On a recent Sunday afternoon Forest Park resident D.L. Coleman and his wife Tanya were sitting under a shade tree in the park with their toddler. The young child was holding a basketball. He was too small to do much more than hold the ball, but even if he were older he had few options for shooting hoops.

A few years ago the Park District closed its outdoor basketball courts and opened a skateboard park last summer in their place. The only public outdoor basketball hoops in town are located in the small asphalt playground at the Community Center, and those are only open to children participating in Community Center daycare or after school programs, according to Director Beverly Thompson.

Coleman would like to see a basketball court in the park.

“You got soccer, you got tennis, you got baseball, you know. Why not have basketball or football,” Coleman said.

His wife agrees, but is a little ambivalent noting that basketball courts will likely draw lots of teens and young adults who might spoil quiet afternoons for young families.

Last month at a village council meeting, Commissioner Rory Hoskins broached the subject of providing new recreational outlets for kids in Forest Park and suggested using the Community Center for a supervised basketball program. Hoskins said later that the small asphalt surface is in need of repaving and is not an ideal solution.

“I think something is better than nothing,” Hoskins said. “I see it as a risk management issue. There are times you can drive down Beloit and you’ll see six to nine young boys, maybe one or two will have a basketball, but where is there to play basketball? There is obviously a demand.”

Mayor Anthony Calderone is attempting to organize a collaborative solution with the schools, parks and village. The discussion will be about providing recreational opportunities for children, but Calderone said he’s skeptical this responsibility rests with the council.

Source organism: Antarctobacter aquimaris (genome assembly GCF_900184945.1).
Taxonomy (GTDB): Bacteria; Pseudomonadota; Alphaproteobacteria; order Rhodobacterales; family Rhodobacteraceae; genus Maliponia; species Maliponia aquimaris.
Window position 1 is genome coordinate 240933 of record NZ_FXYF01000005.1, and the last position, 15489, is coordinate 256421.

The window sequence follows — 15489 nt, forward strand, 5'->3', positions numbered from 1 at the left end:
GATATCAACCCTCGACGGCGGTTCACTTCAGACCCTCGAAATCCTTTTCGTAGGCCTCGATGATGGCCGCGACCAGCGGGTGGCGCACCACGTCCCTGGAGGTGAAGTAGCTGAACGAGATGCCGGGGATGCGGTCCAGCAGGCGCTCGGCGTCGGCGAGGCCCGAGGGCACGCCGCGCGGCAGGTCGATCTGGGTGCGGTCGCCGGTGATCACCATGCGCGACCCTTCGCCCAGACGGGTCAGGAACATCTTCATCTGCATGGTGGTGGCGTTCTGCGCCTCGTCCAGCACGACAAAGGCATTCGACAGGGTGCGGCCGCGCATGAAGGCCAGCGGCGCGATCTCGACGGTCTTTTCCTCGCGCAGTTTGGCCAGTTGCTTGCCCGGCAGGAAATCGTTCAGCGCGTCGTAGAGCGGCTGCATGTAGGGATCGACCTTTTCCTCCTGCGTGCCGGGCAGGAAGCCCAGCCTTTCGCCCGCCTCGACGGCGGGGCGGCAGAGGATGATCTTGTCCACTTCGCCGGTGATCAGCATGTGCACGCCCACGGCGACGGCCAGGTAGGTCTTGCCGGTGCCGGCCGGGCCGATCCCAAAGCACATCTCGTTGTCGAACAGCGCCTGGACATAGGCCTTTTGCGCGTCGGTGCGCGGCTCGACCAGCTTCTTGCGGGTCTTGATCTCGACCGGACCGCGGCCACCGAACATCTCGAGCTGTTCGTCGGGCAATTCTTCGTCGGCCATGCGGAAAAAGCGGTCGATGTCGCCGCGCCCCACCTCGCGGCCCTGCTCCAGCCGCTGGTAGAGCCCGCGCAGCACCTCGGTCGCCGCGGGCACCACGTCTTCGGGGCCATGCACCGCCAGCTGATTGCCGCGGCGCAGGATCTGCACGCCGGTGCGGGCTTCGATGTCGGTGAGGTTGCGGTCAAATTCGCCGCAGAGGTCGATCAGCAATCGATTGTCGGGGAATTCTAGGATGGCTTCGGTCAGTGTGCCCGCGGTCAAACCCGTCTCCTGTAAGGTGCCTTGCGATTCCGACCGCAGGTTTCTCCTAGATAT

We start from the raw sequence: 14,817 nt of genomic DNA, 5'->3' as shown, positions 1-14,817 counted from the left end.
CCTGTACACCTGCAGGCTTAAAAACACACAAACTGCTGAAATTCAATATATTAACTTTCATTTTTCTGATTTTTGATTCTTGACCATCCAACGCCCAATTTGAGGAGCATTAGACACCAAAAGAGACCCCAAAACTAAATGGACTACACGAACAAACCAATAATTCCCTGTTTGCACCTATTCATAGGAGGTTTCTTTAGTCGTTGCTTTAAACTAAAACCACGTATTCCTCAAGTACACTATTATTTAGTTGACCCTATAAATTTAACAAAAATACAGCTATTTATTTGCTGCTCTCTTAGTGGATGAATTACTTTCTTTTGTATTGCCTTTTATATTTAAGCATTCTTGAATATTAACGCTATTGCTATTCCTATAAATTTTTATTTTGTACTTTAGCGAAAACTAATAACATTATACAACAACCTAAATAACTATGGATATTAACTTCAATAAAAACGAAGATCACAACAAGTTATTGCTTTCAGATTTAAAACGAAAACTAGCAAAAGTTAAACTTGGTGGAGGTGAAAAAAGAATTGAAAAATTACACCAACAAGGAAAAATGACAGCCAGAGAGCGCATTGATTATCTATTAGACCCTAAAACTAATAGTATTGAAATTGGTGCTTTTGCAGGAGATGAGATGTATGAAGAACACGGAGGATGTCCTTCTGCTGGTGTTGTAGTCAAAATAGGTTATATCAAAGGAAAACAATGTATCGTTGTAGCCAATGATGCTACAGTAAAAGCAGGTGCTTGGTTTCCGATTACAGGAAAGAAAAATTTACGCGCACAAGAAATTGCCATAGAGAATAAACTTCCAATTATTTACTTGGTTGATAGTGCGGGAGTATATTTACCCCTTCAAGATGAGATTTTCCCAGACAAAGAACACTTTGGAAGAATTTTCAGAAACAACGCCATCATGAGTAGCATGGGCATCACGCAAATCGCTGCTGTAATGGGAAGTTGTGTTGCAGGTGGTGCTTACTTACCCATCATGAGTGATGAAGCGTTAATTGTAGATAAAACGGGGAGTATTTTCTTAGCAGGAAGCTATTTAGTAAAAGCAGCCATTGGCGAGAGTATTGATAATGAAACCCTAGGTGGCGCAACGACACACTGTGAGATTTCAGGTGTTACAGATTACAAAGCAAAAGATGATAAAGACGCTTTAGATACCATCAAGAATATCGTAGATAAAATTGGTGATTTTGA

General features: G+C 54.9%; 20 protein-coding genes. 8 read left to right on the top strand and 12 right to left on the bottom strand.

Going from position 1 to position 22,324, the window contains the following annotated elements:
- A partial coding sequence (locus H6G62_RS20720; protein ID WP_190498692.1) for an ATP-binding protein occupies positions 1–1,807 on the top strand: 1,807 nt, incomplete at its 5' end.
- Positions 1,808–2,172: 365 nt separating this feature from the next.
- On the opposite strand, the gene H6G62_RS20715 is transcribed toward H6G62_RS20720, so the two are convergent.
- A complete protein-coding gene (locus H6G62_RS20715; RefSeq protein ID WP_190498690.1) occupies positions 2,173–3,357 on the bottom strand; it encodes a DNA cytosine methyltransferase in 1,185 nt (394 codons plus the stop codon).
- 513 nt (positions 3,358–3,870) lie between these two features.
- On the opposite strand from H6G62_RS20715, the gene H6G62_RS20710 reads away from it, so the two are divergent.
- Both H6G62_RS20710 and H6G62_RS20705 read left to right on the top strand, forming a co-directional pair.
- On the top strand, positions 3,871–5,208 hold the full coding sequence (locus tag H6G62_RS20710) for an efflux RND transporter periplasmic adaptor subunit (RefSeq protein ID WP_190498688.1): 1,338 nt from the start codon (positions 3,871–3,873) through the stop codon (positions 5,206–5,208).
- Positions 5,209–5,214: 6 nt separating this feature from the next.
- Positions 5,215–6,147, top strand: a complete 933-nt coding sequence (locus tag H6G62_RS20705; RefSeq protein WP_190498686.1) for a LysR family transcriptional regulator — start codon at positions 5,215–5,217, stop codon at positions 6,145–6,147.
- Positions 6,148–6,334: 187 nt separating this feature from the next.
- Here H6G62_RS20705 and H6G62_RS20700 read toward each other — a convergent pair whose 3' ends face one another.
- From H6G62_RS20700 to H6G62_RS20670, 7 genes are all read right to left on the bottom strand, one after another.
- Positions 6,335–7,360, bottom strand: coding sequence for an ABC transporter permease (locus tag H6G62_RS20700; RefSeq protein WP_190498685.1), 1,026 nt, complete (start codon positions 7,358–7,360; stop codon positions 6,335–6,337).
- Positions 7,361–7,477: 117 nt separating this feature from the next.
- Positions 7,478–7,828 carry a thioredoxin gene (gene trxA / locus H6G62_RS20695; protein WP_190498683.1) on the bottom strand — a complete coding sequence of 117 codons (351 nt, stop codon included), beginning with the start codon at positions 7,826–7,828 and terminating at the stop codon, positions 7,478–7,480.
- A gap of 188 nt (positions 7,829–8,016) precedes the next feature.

“I don’t believe it is the village’s responsibility to be a babysitter,” Calderone said. “Certainly it is possible that there is a void that needs to be filled, but there are a lot of other problems that need to be addressed. I think this issue is about providing recreational outlets for children during non school hours and I think all three entities have a role to play in that. I am going to be writing to the park board and the school board asking for a joint meeting.”

Park District Executive Director Larry Piekarz said he welcomes the discussion.

Outdoor basketball courts have been disappearing from many communities in recent years, not just in Forest Park. Since closing its outdoor courts at Keystone Park in River Forest, the park district has portable hoops used only for “program activities” such as day camp, said River Forest Park District Executive Director Mike Sletten. In Oak Park, there are eight outdoor half-court facilities, according to that community’s park district.

Last month the Chicago Reporter, a bimonthly news magazine that focuses on issues of race and poverty, found that in Chicago the number of public schools with outdoor basketball hoops has dropped by almost 25 percent since 1996. Two of the reasons cited for removing hoops were that they “attracted older teens who drank, sold drugs, or caused trouble” and that “hoops attracted gang activity.”

The courts at the park here in the village were plagued with bad language, fights and drinking, Piekarz said. The park’s five year plan allows for the possibility of putting in new basketball courts in the west end of the park and Hoskins said he sees no reason why a skate park and basketball court should be mutually exclusive.

“I just think that a village of our size can have both,” Hoskins said. “It doesn’t have to be one or the other.”

The Park District does run an indoor basketball league for boys in grades two through eight from Nov. 6 to Feb. 9 two nights a week and on Saturdays.